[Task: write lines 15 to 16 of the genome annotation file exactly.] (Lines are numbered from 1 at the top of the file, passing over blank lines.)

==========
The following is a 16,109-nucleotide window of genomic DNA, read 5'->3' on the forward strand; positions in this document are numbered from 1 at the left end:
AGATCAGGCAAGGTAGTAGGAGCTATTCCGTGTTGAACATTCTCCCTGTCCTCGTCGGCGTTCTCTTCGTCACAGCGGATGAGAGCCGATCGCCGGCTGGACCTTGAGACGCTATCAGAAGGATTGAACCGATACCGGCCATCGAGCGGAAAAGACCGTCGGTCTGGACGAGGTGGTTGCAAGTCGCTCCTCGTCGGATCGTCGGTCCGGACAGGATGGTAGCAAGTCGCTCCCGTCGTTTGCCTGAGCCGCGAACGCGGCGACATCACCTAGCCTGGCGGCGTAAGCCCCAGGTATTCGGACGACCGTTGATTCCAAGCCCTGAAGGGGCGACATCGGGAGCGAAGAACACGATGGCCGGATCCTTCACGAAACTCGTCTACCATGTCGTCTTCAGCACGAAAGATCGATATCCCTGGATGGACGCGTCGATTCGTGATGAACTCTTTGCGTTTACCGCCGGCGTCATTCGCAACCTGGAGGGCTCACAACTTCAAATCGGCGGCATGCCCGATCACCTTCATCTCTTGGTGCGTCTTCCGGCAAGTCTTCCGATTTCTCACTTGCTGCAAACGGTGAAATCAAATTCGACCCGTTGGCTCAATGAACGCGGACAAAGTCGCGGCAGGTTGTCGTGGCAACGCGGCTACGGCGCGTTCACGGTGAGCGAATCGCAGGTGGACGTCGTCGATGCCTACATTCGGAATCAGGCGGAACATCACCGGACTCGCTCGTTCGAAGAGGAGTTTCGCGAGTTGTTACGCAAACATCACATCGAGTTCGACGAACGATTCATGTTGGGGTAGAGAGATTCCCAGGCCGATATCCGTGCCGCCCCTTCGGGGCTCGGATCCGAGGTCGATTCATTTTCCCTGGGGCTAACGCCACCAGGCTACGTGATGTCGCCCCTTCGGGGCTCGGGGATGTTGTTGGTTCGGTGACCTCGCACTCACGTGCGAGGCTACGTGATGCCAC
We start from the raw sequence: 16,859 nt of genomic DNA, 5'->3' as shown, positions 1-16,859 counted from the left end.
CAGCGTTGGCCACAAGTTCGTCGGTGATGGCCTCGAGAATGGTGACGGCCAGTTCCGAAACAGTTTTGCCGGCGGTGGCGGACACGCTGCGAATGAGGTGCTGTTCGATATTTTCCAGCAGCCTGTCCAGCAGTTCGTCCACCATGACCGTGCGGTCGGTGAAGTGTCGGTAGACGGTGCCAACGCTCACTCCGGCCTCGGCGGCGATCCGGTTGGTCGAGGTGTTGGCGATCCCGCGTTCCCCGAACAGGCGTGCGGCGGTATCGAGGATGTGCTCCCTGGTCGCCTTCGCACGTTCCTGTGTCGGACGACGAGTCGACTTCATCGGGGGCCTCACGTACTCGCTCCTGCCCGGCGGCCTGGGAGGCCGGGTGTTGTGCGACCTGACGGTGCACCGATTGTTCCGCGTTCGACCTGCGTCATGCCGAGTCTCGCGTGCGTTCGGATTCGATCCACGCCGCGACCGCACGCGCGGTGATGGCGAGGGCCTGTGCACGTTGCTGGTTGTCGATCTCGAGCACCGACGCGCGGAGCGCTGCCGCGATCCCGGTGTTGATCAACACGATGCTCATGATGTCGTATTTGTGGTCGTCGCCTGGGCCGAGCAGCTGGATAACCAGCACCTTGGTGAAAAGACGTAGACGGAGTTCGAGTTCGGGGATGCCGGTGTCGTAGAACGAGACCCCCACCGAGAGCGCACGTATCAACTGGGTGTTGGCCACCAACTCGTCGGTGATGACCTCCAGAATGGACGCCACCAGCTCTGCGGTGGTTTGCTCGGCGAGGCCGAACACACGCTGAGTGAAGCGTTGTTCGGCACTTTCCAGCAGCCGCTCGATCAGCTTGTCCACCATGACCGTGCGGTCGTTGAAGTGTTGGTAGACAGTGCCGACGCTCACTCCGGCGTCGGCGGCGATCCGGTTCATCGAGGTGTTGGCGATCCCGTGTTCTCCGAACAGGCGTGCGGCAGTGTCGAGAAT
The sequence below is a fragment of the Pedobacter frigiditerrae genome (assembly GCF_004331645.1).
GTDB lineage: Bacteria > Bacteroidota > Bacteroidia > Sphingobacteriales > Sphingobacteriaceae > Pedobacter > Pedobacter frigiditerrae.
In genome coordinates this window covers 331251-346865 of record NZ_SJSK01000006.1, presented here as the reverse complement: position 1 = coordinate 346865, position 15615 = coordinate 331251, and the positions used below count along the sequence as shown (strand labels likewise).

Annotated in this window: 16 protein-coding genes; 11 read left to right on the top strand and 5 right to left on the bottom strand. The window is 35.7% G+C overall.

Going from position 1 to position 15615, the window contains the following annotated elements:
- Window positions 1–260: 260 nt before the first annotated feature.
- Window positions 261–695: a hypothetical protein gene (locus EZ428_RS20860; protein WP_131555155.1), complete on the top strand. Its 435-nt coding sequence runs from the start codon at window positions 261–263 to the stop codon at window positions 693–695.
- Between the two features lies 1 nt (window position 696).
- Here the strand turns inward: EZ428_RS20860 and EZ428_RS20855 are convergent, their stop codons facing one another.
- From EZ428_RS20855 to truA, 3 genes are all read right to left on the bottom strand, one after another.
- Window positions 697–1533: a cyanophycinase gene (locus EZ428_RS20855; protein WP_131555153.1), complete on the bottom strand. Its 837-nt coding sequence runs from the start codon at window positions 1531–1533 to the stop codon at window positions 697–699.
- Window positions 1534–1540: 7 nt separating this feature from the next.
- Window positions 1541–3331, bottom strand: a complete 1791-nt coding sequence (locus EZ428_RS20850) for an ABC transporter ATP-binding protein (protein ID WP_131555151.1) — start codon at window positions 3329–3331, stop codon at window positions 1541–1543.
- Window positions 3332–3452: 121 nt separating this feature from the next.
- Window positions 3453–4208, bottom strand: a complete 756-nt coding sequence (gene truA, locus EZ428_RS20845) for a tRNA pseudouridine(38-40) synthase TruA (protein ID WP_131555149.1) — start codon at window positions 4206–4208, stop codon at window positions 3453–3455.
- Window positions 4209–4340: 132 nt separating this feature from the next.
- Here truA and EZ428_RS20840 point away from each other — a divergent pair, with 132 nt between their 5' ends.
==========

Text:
- Window positions 697–1533: a cyanophycinase gene (locus EZ428_RS20855; protein WP_131555153.1), complete on the bottom strand. Its 837-nt coding sequence runs from the start codon at window positions 1531–1533 to the stop codon at window positions 697–699.
- Window positions 1534–1540: 7 nt separating this feature from the next.